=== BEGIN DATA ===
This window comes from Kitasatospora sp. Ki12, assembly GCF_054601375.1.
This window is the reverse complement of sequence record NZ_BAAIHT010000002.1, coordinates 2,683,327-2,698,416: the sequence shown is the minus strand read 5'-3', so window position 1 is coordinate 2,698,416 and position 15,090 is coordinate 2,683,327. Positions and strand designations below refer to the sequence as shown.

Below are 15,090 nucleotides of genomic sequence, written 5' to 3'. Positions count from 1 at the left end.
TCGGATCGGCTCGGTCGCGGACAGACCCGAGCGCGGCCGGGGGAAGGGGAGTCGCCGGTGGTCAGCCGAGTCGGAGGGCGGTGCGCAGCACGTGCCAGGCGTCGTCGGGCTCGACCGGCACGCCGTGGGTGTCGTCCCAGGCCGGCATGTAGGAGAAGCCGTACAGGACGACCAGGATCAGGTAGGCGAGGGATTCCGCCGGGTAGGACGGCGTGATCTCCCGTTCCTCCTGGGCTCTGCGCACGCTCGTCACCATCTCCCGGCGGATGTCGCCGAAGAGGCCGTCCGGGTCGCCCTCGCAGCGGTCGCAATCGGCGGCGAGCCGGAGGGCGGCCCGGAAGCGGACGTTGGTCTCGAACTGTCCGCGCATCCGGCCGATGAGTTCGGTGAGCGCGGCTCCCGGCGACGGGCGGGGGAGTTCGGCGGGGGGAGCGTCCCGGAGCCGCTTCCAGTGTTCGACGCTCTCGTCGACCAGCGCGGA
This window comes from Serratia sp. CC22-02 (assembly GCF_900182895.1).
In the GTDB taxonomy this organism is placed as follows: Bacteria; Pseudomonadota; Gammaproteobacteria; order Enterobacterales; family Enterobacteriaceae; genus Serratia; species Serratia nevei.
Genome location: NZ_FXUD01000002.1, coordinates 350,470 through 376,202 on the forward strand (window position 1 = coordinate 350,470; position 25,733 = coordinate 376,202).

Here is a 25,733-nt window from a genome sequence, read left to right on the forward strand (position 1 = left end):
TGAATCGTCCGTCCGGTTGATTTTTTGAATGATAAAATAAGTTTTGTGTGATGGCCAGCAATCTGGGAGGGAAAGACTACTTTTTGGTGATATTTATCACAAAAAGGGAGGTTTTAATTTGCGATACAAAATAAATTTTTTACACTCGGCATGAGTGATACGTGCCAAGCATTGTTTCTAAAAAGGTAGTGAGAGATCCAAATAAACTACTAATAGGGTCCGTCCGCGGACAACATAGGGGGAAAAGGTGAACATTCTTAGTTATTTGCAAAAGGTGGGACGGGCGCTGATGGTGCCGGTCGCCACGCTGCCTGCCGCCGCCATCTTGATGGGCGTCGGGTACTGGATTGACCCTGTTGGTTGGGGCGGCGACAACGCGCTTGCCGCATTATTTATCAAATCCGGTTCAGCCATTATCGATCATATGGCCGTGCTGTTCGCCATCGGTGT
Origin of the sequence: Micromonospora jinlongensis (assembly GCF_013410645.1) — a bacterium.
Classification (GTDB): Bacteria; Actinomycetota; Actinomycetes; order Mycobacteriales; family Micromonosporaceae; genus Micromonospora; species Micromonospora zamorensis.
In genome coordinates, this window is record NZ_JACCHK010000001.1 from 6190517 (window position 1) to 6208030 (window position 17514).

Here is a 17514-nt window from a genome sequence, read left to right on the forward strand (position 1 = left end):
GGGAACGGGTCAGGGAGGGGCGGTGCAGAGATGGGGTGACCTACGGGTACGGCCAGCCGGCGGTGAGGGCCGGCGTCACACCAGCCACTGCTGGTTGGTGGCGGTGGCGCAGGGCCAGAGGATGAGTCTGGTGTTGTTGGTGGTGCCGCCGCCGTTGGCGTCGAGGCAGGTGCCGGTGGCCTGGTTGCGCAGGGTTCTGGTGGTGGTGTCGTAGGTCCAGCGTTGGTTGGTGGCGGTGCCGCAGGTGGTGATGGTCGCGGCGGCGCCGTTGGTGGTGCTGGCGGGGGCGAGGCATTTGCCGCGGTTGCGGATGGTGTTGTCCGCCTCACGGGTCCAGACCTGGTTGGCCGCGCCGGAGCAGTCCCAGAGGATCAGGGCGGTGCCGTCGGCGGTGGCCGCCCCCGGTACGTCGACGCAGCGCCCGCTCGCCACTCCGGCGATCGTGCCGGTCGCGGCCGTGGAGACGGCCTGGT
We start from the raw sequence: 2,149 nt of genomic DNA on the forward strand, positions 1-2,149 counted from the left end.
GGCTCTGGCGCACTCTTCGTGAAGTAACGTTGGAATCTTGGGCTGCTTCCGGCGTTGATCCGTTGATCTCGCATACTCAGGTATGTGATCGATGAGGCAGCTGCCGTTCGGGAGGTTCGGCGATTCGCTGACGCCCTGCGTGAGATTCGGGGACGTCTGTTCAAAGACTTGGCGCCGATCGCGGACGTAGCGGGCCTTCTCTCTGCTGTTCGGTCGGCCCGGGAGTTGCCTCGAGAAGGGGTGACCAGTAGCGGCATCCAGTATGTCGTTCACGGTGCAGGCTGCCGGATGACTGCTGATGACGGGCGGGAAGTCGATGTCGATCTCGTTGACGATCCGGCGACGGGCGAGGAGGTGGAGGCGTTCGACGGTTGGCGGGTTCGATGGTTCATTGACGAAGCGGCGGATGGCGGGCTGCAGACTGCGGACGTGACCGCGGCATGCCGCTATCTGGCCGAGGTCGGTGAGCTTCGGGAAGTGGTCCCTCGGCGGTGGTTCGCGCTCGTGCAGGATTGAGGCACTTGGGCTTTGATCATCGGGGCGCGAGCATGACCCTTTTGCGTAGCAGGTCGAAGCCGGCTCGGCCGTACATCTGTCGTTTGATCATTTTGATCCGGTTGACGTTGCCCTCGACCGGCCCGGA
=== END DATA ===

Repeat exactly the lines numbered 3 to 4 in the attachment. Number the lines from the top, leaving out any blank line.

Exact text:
Below are 15,090 nucleotides of genomic sequence, written 5' to 3'. Positions count from 1 at the left end.
TCGGATCGGCTCGGTCGCGGACAGACCCGAGCGCGGCCGGGGGAAGGGGAGTCGCCGGTGGTCAGCCGAGTCGGAGGGCGGTGCGCAGCACGTGCCAGGCGTCGTCGGGCTCGACCGGCACGCCGTGGGTGTCGTCCCAGGCCGGCATGTAGGAGAAGCCGTACAGGACGACCAGGATCAGGTAGGCGAGGGATTCCGCCGGGTAGGACGGCGTGATCTCCCGTTCCTCCTGGGCTCTGCGCACGCTCGTCACCATCTCCCGGCGGATGTCGCCGAAGAGGCCGTCCGGGTCGCCCTCGCAGCGGTCGCAATCGGCGGCGAGCCGGAGGGCGGCCCGGAAGCGGACGTTGGTCTCGAACTGTCCGCGCATCCGGCCGATGAGTTCGGTGAGCGCGGCTCCCGGCGACGGGCGGGGGAGTTCGGCGGGGGGAGCGTCCCGGAGCCGCTTCCAGTGTTCGACGCTCTCGTCGACCAGCGCGGA